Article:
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2010 Top Moments

Top Moment #12: Phils Go Up 2-0 On Reds

Posted by Michael Baumann, Sat, February 05, 2011 03:56 PM Comments: 0

After the euphoria of Roy Halladay‘s playoff no-hitter in Game 1 against the Reds, it was tough to come back two nights later, knowing whatever happened wouldn’t top the first game. When it became clear that Phillies starter Roy Oswalt didn’t have his best stuff, spotting the Reds a 4-0 lead when he left the game in the fifth inning, it looked like the Reds would tie up the series.

But then back-to-back errors by Gold Glove winners Brandon Phillips and Scott Rolen in the bottom of the fifth loaded the bases, and Chase Utley‘s two-out, two-run single cut the lead in half. It seemed, at the time, that the Phillies had gotten their big break for the evening, but then, in the bottom of the 6th, Logan Ondrusek walked Shane Victorino with the bases loaded to cut the lead to one.

Attempting to turn the momentum, Reds manager Dusty Baker called on 22-year-old Cuban fireballer Aroldis Chapman to start the 7th. Chapman, blessed with a 105-mph fastball from the left side, was hailed as the weapon that would shut down Utley, Howard, and Ibanez in the late innings. He started by hitting Utley, but recovered to strike out Howard and get Werth to ground a ball to third, but Utley beat Rolen’s throw to second. With Jimmy Rollins coming up and the winning run on with one out, you could almost feel the excitement building, the seeming inexorability of the Phillies’ comeback.

So, too, could Reds right fielder Jay Bruce, who had homered earlier in the game. The ordinarily sure-handed Bruce misjudged Rollins’ sinking liner, and by the time the explosions had stopped and the wounded had been carried off the field, the Phillies were up 5-4 and Rollins was standing on second.* Rollins scored two batters later, and Utley scored again in the 8th to make the final 7-4.

*A buddy of mine had his smartphone out while we were watching the game, and taped my reaction to Bruce’s muff. Here it is, in case you’re interested.

Even though Cole Hamels came storming in on Sunday night to close the Reds out with a five-hit shutout, it was fairly obvious that Cincinnati was dead the moment Jay Bruce missed that fly ball. Even though Games 1 and 3 featured historic pitching performances, Game 2 was certainly memorable in its own right.

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Top Moment #13: Rollins Walks It Off

Posted by Amanda Orr, Fri, February 04, 2011 08:26 PM Comments: 3

Jimmy Rollins spent significant time on the disabled list in 2010.  In just 88 games, Rollins finished with a disappointing .243 batting average.  But on June 23, Rollins was the hero.

Starters Kyle Kendrick and Cleveland’s Jake Westbrook each struggled, resulting in a game that went back and forth.  Kendrick had many troubles in 2010, and this game was no exception.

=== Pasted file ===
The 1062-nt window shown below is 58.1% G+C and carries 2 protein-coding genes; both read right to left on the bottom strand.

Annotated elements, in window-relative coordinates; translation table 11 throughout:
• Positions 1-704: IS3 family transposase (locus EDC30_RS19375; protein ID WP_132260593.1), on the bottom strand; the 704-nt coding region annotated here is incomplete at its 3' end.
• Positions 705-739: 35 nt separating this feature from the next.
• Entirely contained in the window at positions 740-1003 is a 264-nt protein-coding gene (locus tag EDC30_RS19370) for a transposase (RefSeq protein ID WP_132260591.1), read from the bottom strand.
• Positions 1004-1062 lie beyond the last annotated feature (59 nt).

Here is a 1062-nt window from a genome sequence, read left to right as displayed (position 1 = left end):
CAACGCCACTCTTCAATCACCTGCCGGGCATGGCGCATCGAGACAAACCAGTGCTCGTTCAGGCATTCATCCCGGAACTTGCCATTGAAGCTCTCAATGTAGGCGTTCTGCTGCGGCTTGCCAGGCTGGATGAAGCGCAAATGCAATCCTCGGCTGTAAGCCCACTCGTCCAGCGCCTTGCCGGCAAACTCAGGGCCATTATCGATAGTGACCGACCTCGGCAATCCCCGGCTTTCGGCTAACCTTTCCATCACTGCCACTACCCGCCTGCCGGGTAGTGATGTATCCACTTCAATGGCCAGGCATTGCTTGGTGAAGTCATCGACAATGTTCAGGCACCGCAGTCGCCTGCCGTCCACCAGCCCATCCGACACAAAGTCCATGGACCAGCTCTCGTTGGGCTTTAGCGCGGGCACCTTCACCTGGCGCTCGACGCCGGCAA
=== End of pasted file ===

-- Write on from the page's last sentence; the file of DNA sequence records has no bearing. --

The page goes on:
In the first inning, Shin-Soo Choo homered to put the Indians on the board.  Jayson Werth’s home run tied the game at two, but the Indians jumped back in front.  Raul Ibanez gave the Phillies the lead with a RBI double, but Choo struck again with another blast.  In the seventh inning, Brian Schnieder’s clutch home run tied the game at five.

In the ninth inning, the Indians threatened against J.C Romero.  With a runner on third, Rollins made a fantastic diving stop, but failed to make the throw home, resulting in an error.  The Indians took the lead, but Rollins made up for his mistake.

With a runner on base, Rollins cranked a drive just inside the right field foul pole.  The exciting 7-6 victory came in dramatic fashion, one of several walk-offs in the 2010 season.  Rollins’ first career walk-off home run came in his second day back from the disabled list.  At the time, it was not only a big win, but hope that Rollins would begin a hot streak.

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Top Moment #14: A Near-Perfect Pitchers’ Duel in Series of Walk-Offs

Posted by Paul Boye, Tue, February 01, 2011 01:32 PM Comments: 1

Roy Halladay and Travis Wood each went nine innings, but neither pitched a complete game. Neither allowed a run, but neither recorded a win or loss. They combined to strike out 17 batters – and allow only six total hits – while Wood came within one Carlos Ruiz double (in the ninth, no less) of a perfect game.

I suppose it was only fitting that, in a Phillies/Reds series populated by walk-off wins, this one would need a couple of extra frames to be decided, too.

Through eight innings, Travis Wood had absolutely baffled the Phils. His performance seemed to be the latest in a string of average-or-worse lefties throwing gems against Philly hitters (at least, that’s how it looked. Whether the Phils really struggled so mightily isn’t really known for sure), but another perfect game in 2010 on top of Halladay’s and Dallas Braden’s? That seemed a bit excessive, and Ruiz seemed to agree.